To do this analysis, a finite element mesh has been generated as the one presented in Figure 1 and it was refined around the wellbore. The boundary conditions have been assigned to the model and Mohr-Coulomb criteria [18] are used for the simulation to predict the stresses and pore pressure distribution with time around the wellbore.

6. Results and Discussion

Breakout shear failure occurred during underbalance drilling operation; therefore, it is very important to predict the failure at the wellbore wall using failure criteria. Because of pore pressure dissipation, the failure becomes time dependent as the net shear stress increases with time at the borehole wall.

It can be seen from Figure 11 that the net shear stress is the lowest for the time before starting of the underbalance drilling operation. Then, at the wellbore wall, it can be noticed that the net shear stress drops suddenly after 4 s of the drilling operation. In addition, at this time, the net shear stress value is higher than net shear stress for long time of the drilling operation. This effect of short time of drilling operation on the net shear stress value is uncertain, as this time may be too short to allow failure to be devolved. But, in this case study, by comparing the net shear stress value with the rock shear strength, we found its value lower than the rock shear strength (14 MPa). This proves that the failure will not occur using mud weight of 5 lb/gal. Figures 12, 13, and 14 show -stresses at the wellbore wall.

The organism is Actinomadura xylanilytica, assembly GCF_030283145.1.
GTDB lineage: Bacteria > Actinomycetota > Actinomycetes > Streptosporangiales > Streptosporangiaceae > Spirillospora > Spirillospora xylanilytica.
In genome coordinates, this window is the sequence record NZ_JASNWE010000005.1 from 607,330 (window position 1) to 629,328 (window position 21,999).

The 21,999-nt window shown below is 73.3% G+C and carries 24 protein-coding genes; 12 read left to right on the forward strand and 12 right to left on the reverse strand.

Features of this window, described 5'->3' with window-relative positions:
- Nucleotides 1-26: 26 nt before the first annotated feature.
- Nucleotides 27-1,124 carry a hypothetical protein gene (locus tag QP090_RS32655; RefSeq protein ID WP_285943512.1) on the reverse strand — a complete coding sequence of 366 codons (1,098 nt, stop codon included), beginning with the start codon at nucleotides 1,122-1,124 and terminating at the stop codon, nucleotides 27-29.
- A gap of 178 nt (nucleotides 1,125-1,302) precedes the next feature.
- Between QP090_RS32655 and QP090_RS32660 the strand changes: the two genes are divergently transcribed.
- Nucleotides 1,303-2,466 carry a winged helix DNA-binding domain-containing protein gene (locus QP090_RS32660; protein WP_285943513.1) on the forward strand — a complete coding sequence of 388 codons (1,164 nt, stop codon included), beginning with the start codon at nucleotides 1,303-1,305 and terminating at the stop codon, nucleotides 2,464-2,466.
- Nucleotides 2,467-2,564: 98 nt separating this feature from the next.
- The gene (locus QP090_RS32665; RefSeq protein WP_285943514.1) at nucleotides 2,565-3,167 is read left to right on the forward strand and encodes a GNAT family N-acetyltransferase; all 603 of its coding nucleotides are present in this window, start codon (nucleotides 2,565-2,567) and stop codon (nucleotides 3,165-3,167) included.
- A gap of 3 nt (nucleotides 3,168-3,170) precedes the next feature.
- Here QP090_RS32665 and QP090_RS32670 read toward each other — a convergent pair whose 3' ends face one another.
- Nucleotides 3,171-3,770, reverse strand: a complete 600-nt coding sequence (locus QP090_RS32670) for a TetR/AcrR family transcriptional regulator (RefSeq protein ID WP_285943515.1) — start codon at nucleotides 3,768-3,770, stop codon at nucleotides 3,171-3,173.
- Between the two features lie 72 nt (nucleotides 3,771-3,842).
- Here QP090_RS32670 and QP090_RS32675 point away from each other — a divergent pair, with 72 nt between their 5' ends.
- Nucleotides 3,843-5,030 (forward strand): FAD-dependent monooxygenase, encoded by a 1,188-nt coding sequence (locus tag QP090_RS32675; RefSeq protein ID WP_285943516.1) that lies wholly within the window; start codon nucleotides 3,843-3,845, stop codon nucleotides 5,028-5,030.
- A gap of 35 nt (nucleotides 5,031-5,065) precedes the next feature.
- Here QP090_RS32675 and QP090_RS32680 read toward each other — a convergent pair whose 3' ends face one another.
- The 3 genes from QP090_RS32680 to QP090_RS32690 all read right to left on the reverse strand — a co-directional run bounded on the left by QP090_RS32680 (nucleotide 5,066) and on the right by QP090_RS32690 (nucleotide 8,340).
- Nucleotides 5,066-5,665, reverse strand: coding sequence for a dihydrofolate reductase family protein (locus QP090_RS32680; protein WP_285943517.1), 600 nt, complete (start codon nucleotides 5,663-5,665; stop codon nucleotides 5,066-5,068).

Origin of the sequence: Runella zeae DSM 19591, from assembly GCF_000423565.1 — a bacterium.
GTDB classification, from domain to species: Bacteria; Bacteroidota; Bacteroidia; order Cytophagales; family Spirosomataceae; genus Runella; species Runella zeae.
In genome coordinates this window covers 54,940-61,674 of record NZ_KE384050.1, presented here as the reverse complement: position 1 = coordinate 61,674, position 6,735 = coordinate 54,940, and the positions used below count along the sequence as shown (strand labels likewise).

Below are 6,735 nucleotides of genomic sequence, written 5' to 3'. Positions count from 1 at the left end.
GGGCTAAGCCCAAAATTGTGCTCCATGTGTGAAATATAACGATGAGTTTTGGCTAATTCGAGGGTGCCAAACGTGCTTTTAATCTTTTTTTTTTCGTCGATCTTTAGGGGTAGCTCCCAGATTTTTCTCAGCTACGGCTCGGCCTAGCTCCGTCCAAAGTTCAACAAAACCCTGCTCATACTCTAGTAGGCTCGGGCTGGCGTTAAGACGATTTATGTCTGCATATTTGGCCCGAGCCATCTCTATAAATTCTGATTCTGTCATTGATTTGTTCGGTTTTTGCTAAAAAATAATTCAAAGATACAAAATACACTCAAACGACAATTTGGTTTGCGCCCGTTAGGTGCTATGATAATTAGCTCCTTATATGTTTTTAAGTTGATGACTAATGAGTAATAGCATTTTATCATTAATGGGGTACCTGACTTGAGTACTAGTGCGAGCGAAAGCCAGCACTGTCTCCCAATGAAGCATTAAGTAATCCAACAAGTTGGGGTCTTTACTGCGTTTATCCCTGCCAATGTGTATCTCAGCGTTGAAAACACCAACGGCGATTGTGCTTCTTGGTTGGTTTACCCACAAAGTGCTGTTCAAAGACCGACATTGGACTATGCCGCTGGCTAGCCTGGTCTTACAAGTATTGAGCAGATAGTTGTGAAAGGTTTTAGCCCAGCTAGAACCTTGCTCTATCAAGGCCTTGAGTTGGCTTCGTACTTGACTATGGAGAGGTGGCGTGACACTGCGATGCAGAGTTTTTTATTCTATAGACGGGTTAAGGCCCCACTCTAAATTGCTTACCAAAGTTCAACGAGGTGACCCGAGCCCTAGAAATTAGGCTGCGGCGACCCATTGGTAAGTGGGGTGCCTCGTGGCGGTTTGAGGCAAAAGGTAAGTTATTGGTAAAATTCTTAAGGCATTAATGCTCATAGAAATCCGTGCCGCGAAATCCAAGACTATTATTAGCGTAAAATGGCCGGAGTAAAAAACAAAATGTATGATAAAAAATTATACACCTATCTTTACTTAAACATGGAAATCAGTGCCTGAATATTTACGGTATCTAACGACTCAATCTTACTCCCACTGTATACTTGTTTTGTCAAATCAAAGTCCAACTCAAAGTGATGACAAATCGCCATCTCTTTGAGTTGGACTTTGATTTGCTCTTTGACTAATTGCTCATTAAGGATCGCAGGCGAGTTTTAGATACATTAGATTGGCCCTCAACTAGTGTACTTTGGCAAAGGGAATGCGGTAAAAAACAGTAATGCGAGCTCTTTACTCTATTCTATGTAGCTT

Figure 11: -component of net shear stresses as a function of time in poroelastic medium with = 16.8 MPa and = 14 MPa, = 11 MPa, = 9.7 MPa, = 0.01 md, = 0.01 md, and = 330 K.
Figure 12: -component of maximum horizontal stresses as a function of time in poroelastic medium with = 16.8 MPa and = 14 MPa, = 11 MPa, = 9.7 MPa, = 0.01 md, = 0.01 md, and = 330 K.
Figure 13: -component of minimum horizontal stresses as a function of time in poroelastic medium with = 16.8 MPa and = 14 MPa, = 11 MPa, = 9.7 MPa, = 0.01 md, = 0.01 md, and = 330 K.
Figure 14: -component of net shear stresses at = 30 s in poroelastic medium with = 16.8 MPa and = 14 MPa, = 11 MPa, = 9.7 MPa, = 0.01 md, = 0.01 md, and = 330 K.

Distribution of the net shear stress along -axis for the cooling () effect of mud during the underbalance drilling operation is presented in Figure 15. From this figure, it can be seen that the net shear stress accumulated at the wellbore wall and increases the probability of failure of the well. If the breakout occurs, it will initiate near the wellbore not at the wall bore wall (see Figure 15). If there is a breakout, the shear forces will cause rock to fall into the wellbore and in this case the well status becomes unstable (wellbore instability). But, in this case study, the net shear stress is too low to cause failure and this well will not suffer from instability problems even for long drilling period. Figures 16, 17, and 18 show -stresses at the wellbore wall with the effect of mud cooling.

Figure 15: -component of net shear stresses as a function of time in poroelastic medium with = 16.8 MPa and = 14 MPa, = 11 MPa, = 9.7 MPa, = 0.01 md, = 0.01 md, and = 300 K.
Figure 16: -component of minimum horizontal stresses as a function of time in poroelastic medium with = 16.8 MPa and = 14 MPa, = 11 MPa, = 9.7 MPa, = 0.01 md, = 0.01 md, and = 300 K.
Figure 17: -component of maximum horizontal stresses as a function of time in poroelastic medium with = 16.8 MPa and = 14 MPa, = 11 MPa, = 9.7 MPa, = 0.01 md, = 0.01 md, and = 300 K.
Figure 18: Pore pressure as a function of radius and time in poroelastic medium with = 16.8 MPa and = 14 MPa, = 11 MPa, = 9.7 MPa, = 0.01 md, = 0.01 md, and = 300 K.